The Department of Education official overseeing the city’s school admissions debate is sending his child to a highly selective and disproportionately white Manhattan middle school, sources told The Post.
Deputy Chancellor Josh Wallack resides in Brooklyn’s District 15 in Park Slope, which scrapped screened admissions in 2018 to spur diversity in its racially segregated schools.
Among other roles, Wallack heads the Office of Student Enrollment, “which manages . . . efforts to advance school diversity and equity,” according to the DOE website.
But rather than enroll his child in one of these unscreened schools next year, Wallack instead successfully vied for a middle school spot at the competitive Institute for Collaborative Education in Manhattan’s District 2.
Serving grades 6 through 12, the school is 48 percent white, 22 percent black, 19 percent Hispanic, and 7 percent Asian.
“The man has every right to send his kid to the school of his choice,” said a District 2 parent. “But for the DOE to moralize to others who do so or to try to get rid of those opportunities for other parents is a blaring double standard. It’s like we have two sets of rules.”
According to DOE records, there are no English Language Learners at the school, a category commonly correlated with recent immigrants to America.
In announcing a plan to diversify District 1 schools in 2017 through modified admissions, Wallack espoused goals that some said contradicted his eventual schooling choice.
“The aspiration we’ve set is that each school would reflect the socioeconomic and linguistic diversity of the district as a whole,” he told The New York Times that year.
Jean Hahn, a Queens activist, said parents were growing tired of an apparent chasm between the DOE’s public rhetoric and the personal choices of its top officers.
“The hypocrisy is just unbelievable,” she said. “Truly unbelievable.”
Wallack told The Post Thursday that he toured his local District 15 schools and was drawn to many of them.
“While my wife and I were impressed with so many of the D15 options, my son, an outspoken and determined young man, fell in love with ICE,” he said. “It is a diverse school in many ways, uses multiple measures for admissions and a progressive teaching approach. It was a uniquely good fit for our family. We would have been thrilled at any number of schools in D15, but this was my son’s first choice.”
Wallack’s selection comes at a delicate moment in the ongoing war over the future of the city’s screened schools.
Opponents argue that they favor families with resources who are able to better prepare their kids for admission and should be completely eliminated.
Despite their predominance in the school system, many talented black and Hispanic kids are elbowed out of contention unfairly, critics charge.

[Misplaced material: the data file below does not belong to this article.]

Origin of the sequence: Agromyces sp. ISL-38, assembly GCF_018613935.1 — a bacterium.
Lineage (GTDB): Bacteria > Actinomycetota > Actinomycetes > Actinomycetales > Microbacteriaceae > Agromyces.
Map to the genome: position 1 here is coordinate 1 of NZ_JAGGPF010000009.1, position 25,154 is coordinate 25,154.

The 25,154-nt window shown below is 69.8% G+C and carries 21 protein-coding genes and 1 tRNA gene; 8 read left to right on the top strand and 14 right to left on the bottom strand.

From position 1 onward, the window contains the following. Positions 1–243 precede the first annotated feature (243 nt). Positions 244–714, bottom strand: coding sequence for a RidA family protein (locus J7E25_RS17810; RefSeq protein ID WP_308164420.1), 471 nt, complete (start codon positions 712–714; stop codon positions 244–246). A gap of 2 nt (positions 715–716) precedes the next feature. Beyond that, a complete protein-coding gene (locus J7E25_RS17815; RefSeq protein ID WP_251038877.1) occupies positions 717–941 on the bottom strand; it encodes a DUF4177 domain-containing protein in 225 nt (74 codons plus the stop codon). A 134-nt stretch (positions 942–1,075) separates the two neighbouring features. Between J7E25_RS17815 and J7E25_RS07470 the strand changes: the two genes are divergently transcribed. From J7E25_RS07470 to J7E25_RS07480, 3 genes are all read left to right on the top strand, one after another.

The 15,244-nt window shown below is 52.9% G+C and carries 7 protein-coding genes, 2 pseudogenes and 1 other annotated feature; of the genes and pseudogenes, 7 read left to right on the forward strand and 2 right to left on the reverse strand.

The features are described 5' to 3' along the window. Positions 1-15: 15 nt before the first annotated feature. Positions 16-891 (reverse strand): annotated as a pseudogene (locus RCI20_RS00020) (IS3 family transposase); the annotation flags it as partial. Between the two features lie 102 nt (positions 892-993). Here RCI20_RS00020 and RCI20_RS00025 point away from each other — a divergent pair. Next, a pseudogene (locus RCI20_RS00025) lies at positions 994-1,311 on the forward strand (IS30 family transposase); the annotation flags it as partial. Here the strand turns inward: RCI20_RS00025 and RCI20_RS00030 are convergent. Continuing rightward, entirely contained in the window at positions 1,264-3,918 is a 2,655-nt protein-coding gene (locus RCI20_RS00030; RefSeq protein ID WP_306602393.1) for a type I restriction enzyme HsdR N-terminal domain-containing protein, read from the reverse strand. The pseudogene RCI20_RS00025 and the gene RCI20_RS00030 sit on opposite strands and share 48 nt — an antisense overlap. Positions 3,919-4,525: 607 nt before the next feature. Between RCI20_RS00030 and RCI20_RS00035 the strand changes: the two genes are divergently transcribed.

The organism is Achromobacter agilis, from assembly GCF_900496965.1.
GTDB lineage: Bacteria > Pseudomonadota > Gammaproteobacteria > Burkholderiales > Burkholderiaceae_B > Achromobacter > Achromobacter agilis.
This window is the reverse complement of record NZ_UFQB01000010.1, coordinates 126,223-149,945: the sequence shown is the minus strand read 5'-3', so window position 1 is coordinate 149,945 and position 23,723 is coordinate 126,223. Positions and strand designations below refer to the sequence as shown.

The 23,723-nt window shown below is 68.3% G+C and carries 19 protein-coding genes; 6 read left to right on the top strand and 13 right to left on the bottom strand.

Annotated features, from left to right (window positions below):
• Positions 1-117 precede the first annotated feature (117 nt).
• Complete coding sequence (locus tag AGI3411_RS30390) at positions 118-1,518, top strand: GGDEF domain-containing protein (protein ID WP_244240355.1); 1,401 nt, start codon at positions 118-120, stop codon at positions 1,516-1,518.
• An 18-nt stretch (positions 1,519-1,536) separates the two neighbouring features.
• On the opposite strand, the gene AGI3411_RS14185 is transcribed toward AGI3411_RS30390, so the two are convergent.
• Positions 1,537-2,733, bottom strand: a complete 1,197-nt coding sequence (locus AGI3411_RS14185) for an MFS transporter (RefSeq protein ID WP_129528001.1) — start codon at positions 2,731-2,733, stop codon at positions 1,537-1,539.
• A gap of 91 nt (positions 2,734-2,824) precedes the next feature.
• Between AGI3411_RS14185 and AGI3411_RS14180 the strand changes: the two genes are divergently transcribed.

“This appears to continue a pattern of privileged enrollment for upper echelon DOE staff,” said CUNY education professor David Bloomfield, who opposes screened public schools. “It also undermines confidence in the deputy chancellor’s commitment to diversity.”
Bloomfield argued that Wallack and his colleagues have been largely ineffective in combating entrenched school segregation.
“This is consistent with the foot dragging attitude of the de Blasio administration towards diverse enrollment,” he said.
A member of Mayor Bill de Blasio’s School Diversity Advisory Group, which opposes screened schools, also questioned the choice.
“There are a lot of parents committed to undoing this unjust system,” she said. “At some point we are going to need leaders to join us.”
Backers of screened schools contend that academically advanced kids should have the chance to learn in accelerated environments and that an expansion of competitive seats would boost diversity.
Eliminating them altogether, they argue, is misguided.
Veronica Flores, of The Bronx, who normally travels 90 minutes to a Gifted and Talented school in Manhattan each day because there are no local advanced programs for her daughter, questioned Wallack’s choice.
“If he believed in his own rhetoric he would have sent his child to a District 15 school,” she said. “But he is taking advantage of what the DOE speaks against. Hypocrisy is the word here on every level.”
The Institute for Collaborative Education enrolls roughly 500 kids.
It makes a point of not counting state exams towards entry and instead admits kids based on grades and individual interviews conducted by parents.
“Basically they curate as they please and somehow, just somehow, despite the demand, the school is half white,” said a District 15 parent. “It’s the same thing at Beacon and a lot of other places.”
Wallack is one of many top DOE officials who have demonstrated a preference for exclusionary schools.
Chancellor Richard Carranza sent his child to San Francisco’s top screened high school while leading that city’s school system but has since critiqued the practice during his time in New York.